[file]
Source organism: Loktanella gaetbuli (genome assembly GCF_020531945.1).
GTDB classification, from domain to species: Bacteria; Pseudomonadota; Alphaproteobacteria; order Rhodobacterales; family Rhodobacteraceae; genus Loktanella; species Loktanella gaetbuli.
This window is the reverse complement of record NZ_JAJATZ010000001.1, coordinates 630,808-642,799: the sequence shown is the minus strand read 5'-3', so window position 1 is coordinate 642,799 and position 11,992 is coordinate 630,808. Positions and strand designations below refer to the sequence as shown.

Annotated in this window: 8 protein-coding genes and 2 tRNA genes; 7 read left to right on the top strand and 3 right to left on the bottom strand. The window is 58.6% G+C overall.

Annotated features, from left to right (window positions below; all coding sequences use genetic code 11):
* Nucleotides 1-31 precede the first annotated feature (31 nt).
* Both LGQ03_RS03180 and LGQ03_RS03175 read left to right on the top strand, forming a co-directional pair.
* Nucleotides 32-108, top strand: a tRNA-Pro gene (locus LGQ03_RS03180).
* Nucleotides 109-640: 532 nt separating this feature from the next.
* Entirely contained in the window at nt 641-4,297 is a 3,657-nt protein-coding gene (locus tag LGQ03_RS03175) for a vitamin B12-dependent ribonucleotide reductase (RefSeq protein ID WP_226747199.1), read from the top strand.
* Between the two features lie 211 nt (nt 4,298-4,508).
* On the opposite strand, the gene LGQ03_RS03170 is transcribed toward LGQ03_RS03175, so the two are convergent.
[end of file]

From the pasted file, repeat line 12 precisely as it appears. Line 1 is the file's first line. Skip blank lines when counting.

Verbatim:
* On the opposite strand, the gene LGQ03_RS03170 is transcribed toward LGQ03_RS03175, so the two are convergent.